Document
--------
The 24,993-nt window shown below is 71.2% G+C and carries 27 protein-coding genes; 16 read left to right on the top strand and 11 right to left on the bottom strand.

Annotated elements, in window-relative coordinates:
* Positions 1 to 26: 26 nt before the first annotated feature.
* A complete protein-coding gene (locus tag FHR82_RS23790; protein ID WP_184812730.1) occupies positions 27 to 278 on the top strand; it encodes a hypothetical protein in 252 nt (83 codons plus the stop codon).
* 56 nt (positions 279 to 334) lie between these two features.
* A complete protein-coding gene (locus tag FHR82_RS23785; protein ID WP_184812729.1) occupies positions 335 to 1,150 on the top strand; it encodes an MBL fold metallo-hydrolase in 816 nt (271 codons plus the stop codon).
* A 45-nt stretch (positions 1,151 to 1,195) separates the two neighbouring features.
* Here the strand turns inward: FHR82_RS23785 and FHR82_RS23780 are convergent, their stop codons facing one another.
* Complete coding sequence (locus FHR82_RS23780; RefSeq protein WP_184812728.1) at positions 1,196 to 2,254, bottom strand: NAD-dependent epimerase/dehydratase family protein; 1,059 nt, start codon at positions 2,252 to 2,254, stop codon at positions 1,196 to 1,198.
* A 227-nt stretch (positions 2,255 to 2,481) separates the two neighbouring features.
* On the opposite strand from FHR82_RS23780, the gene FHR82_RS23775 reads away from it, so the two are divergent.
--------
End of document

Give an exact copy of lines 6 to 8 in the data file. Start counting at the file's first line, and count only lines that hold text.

* A complete protein-coding gene (locus tag FHR82_RS23785; protein ID WP_184812729.1) occupies positions 335 to 1,150 on the top strand; it encodes an MBL fold metallo-hydrolase in 816 nt (271 codons plus the stop codon).
* A 45-nt stretch (positions 1,151 to 1,195) separates the two neighbouring features.
* Here the strand turns inward: FHR82_RS23785 and FHR82_RS23780 are convergent, their stop codons facing one another.